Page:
We’re so used to seeing pictures of Monet’s garden at Giverny, however, that we forget the breadth of his experimentation in colour and theme. The Adelaide exhibition contains one of his Rouen Cathedral series, all blue and white with light browns for depth of shadow. Also featuring is Monet’s marvellous painting of the boats at Argenteuil (1872), with barely any foliage – and what is there is barely green– to be seen. Another of his tranquil boat scenes is part of the May triptych of landscape paintings by Sisley, Pissarro and Monet. The tranquillity of these pictures comes above all from Monet’s softly rippling water, mirroring the scenes above it.

We see Cézanne, too, in a different light. Alongside some examples of his influential ochre and soft green paintings, where the hills and rocks appear as blocks of colour that rearrange distance and perspective, are his paintings of Mediterranean inlets, like Le golfe de Marseille vu de L’Estaque. Those were painted almost 800 kilometres due south of Monet’s River Seine pictures and use a completely different palette of yellow light and Mediterranean blues.

Above all, perhaps, getting up this close and personal with the pictures allows us to the see the magical construction of those “chocolate box” images: the direction of the brushstrokes, the juxtaposition of fragments of colour, the varying thicknesses of paint applied – all those things that made critics call them “unfinished” when they first appeared. In a later room, we see how the fragmentation of brushstrokes led to the pointillism of neo-Impressionists such as Signac and the Belgian Théo van Rysselberghe. The latter’s cool L’entrée du port de Roscoff – all tiny blobs of white and various shades of blue, the shadows flecks of green and yellow – is so intriguing it beckons from across the room.

The Orsay’s curator of Impressionism, the young, personable and intellectually persuasive Paul Perrin, pointed out in Adelaide how some of the painters, particularly Cézanne, influenced the Cubism of Picasso, Braque and others in the early 20th century. Less is generally made of the clear lineage to other aspects of Modernism, such as abstraction. When one gets up close to inspect the brushstrokes, it is clear how each step backwards resolves the canvas from swirls and drips and strokes to what the eye can recognise as what’s out there in the world. Order emerges out of chaos, which could be a description of abstraction: think of the systematically disorganised paintings of Jackson Pollock.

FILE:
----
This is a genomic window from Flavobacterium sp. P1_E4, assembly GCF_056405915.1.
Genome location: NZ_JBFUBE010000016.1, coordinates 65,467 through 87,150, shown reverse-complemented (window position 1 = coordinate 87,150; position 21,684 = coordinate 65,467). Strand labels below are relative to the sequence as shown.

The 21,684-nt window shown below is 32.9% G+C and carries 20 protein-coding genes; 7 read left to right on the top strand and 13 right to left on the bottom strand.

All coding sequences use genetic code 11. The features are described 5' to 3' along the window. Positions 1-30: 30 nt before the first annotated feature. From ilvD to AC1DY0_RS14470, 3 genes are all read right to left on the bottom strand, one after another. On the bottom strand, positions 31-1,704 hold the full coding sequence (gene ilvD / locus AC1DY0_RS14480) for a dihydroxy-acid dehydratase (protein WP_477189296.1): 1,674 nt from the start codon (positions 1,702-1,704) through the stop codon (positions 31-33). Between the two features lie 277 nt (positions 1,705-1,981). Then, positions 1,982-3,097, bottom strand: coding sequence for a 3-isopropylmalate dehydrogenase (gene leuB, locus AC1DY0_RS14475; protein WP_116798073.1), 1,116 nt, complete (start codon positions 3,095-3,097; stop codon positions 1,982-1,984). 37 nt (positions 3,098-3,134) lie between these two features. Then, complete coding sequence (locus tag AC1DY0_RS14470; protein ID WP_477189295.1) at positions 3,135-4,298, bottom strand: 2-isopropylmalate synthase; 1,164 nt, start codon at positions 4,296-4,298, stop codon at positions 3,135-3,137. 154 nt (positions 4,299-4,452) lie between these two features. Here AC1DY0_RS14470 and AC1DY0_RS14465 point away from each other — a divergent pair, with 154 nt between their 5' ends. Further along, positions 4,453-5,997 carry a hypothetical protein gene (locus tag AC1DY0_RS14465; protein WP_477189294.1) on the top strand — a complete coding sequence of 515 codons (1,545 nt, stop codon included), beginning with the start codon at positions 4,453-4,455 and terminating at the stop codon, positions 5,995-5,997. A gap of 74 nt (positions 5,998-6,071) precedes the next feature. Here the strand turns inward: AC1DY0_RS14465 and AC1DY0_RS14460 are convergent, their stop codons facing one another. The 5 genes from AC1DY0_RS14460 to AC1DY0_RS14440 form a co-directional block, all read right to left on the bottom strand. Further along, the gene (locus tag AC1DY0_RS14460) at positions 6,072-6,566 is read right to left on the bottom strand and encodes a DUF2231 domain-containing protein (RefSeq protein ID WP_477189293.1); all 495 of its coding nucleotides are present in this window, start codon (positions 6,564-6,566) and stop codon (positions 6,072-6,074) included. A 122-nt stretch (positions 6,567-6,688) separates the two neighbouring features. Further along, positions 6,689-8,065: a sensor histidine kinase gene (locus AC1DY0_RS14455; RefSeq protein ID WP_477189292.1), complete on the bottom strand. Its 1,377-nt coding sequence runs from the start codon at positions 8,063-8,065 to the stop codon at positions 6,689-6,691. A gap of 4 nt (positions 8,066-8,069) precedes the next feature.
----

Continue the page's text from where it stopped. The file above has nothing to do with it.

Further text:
Lean in to the buoy in Signac’s La Bouée rouge and the lower half of the canvas, with its fractured blue and yellow water reflections and its red-yellow rectangle, is all mood and no content. “The ephemeral, the fugitive, the contingent” indeed. As we step back, the outlines of boats and houses on the boardwalk emerge. The buoy is a clearly a buoy only because we are told it is.

The portraits in the show are interesting for how they address the dark colours and black of Victorian-era dress within the movement’s thematic focus on light. The mood is modest, when not austere. Henri Fantin-Latour’s La liseuse is charming in its depiction of a young woman, her eyes cast down to her book, dressed in a high-necked dark dress with a white collar.

That Degas is not in the show precluded a voyeuristic picture or two of a teenage dancer. But, turning a corner to be confronted with two of Renoir’s paintings of weighty bare-breasted women, lounging about on display, comes as a shock: the sleazy male gaze on ripe fruit waiting to be plucked re-emerges, unmitigated by beauty or elegance. Who knows, but it seemed a deliberate act to hang them alongside Berthe Morisot’s portraits of women, not chaste necessarily but not objectified: the schoolgirls reading on a bench in the Bois de Boulogne have nothing suggestive about them, and even the décolleté of the woman at the front of L’hortensia seems to be more about fashion than about sex.

Art, of course, does reside in the eye of the beholder, whether it comes via impressions on the retina or the politically, socially and aesthetically analytic part of the brain.

Colours of Impressionism: Masterpieces from the Musée d’Orsay is at the Art Gallery of South Australia until July 29. Miriam Cosic travelled to Adelaide as the guest of AGSA.

Miriam Cosic

Miriam Cosic is a Sydney-based journalist and author.

Paul Signac, La bouée rouge (The red buoy), 1895, oil on canvas, 81.2 x 65 cm, Musée d’Orsay, Paris, France © photo Musée d’Orsay/rmn